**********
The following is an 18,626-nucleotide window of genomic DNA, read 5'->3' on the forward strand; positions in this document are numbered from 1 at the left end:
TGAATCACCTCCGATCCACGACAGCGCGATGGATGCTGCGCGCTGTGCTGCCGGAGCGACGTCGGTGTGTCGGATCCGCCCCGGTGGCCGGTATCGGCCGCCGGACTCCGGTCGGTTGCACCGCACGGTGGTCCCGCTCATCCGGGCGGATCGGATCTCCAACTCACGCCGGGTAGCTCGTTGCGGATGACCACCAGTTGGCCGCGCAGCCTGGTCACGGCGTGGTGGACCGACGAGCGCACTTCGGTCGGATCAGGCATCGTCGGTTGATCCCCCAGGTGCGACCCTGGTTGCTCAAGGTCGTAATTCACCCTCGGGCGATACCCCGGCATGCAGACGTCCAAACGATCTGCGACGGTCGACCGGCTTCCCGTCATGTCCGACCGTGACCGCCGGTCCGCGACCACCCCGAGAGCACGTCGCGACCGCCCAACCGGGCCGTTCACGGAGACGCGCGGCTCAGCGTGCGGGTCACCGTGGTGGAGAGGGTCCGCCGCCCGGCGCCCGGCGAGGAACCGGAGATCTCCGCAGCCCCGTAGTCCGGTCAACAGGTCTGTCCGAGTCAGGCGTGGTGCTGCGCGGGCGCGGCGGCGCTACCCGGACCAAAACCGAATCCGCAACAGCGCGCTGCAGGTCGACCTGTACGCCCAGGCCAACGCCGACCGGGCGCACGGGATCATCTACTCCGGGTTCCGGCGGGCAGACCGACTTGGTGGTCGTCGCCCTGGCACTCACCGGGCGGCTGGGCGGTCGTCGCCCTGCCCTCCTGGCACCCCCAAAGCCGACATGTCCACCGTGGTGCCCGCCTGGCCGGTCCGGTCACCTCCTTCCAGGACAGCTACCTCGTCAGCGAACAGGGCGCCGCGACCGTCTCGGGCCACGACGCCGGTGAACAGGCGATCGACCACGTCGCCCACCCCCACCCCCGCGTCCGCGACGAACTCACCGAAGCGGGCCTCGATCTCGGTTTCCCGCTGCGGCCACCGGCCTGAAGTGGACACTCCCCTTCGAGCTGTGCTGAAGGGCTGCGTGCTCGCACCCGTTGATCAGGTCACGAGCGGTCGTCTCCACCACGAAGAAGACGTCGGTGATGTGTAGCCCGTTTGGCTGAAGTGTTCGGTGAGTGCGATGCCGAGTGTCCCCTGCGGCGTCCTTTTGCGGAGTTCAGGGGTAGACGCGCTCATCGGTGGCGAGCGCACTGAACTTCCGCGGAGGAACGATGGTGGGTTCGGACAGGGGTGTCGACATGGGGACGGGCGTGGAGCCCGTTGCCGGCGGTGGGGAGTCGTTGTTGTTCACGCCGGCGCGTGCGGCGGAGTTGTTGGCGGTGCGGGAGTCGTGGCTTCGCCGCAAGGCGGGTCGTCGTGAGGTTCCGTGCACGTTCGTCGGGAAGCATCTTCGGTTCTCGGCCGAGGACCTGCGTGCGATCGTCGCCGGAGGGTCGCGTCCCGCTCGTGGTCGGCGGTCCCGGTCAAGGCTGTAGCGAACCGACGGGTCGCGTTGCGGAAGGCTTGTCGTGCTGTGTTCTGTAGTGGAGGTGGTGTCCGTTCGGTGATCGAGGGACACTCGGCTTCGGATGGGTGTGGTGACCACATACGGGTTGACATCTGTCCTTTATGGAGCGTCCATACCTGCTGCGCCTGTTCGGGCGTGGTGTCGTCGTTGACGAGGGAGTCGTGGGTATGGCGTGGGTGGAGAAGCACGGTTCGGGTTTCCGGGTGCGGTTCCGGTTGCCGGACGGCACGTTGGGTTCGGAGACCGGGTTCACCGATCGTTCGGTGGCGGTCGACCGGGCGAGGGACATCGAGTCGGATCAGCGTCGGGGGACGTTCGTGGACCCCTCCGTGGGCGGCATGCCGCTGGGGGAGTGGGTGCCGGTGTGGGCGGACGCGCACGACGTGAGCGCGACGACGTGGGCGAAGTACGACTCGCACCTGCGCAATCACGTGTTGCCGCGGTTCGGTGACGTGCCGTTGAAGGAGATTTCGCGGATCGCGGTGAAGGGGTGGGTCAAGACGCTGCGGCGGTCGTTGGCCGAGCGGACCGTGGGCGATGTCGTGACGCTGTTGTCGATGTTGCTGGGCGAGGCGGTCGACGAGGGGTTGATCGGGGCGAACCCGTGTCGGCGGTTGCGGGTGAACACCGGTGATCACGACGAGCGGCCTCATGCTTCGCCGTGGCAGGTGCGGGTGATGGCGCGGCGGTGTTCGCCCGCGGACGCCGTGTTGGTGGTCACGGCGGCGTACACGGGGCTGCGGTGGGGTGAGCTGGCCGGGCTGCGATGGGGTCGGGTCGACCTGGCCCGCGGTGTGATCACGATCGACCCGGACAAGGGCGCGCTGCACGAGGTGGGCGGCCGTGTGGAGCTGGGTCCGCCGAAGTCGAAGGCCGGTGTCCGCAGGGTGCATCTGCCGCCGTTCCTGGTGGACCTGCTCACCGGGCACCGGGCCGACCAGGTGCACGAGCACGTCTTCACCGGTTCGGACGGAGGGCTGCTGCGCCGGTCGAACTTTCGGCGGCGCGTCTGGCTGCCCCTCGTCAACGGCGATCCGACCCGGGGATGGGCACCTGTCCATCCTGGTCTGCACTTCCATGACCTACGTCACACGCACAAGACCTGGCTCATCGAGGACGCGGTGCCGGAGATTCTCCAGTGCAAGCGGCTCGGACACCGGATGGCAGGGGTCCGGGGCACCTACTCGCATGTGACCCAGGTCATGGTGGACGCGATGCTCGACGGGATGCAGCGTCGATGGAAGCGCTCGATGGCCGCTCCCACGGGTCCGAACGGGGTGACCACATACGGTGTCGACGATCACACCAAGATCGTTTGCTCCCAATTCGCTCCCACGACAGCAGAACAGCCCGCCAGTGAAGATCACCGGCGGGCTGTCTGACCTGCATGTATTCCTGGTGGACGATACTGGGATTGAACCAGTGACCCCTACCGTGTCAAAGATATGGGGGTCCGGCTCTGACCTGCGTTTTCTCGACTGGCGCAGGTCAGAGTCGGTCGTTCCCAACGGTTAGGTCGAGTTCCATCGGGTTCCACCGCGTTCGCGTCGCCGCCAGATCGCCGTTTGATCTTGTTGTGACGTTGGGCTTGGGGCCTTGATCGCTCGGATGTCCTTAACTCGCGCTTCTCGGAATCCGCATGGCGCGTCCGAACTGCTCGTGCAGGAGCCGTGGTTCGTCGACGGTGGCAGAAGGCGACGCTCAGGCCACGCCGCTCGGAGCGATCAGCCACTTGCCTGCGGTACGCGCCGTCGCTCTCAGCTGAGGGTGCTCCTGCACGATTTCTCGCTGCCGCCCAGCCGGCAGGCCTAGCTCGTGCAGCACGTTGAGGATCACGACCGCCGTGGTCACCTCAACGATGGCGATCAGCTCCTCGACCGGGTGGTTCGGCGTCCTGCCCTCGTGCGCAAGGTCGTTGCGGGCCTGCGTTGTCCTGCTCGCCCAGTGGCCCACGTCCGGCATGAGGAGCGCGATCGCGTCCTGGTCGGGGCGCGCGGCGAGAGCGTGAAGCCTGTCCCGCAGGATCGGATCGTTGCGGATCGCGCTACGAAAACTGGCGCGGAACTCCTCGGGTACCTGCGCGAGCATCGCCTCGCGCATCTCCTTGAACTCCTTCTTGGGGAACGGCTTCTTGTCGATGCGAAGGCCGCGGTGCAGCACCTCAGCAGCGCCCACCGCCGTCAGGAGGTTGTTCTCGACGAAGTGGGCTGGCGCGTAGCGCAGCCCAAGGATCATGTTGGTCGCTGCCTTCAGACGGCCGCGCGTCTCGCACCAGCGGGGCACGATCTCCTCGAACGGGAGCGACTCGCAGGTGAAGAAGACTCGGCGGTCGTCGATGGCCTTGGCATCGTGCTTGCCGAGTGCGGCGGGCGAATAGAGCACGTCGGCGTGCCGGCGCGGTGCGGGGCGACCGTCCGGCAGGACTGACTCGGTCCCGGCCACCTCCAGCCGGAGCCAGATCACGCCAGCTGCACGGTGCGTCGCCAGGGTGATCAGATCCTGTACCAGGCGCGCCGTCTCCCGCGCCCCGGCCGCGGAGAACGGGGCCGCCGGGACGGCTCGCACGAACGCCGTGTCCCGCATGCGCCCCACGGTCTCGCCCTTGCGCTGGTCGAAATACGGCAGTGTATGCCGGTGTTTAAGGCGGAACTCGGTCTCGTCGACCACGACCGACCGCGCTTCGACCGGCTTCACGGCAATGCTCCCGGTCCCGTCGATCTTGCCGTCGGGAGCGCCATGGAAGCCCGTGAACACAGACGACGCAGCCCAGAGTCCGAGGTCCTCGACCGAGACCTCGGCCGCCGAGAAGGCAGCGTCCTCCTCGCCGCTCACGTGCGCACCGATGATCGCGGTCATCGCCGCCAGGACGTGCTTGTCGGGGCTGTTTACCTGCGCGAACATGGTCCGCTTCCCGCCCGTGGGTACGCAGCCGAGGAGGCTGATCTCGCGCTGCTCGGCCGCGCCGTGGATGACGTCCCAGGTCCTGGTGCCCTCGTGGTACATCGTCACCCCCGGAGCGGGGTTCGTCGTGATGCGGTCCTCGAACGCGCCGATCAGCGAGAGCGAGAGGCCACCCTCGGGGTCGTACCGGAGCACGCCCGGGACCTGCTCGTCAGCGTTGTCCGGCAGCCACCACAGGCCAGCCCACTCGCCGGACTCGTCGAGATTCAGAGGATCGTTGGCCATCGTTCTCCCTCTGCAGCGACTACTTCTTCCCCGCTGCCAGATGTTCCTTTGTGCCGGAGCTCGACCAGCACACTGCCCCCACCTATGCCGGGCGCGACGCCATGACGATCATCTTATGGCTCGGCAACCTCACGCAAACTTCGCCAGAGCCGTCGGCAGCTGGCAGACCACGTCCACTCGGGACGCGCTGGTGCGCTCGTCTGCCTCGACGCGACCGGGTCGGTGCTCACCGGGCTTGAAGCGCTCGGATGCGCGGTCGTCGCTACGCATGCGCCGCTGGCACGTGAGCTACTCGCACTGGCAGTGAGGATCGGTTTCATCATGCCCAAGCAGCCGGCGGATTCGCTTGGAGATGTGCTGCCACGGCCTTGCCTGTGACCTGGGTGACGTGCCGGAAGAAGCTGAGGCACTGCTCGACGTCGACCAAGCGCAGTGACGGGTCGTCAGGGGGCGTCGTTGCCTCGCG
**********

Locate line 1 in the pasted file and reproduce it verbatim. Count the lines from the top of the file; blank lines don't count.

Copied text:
The following is an 18,626-nucleotide window of genomic DNA, read 5'->3' on the forward strand; positions in this document are numbered from 1 at the left end: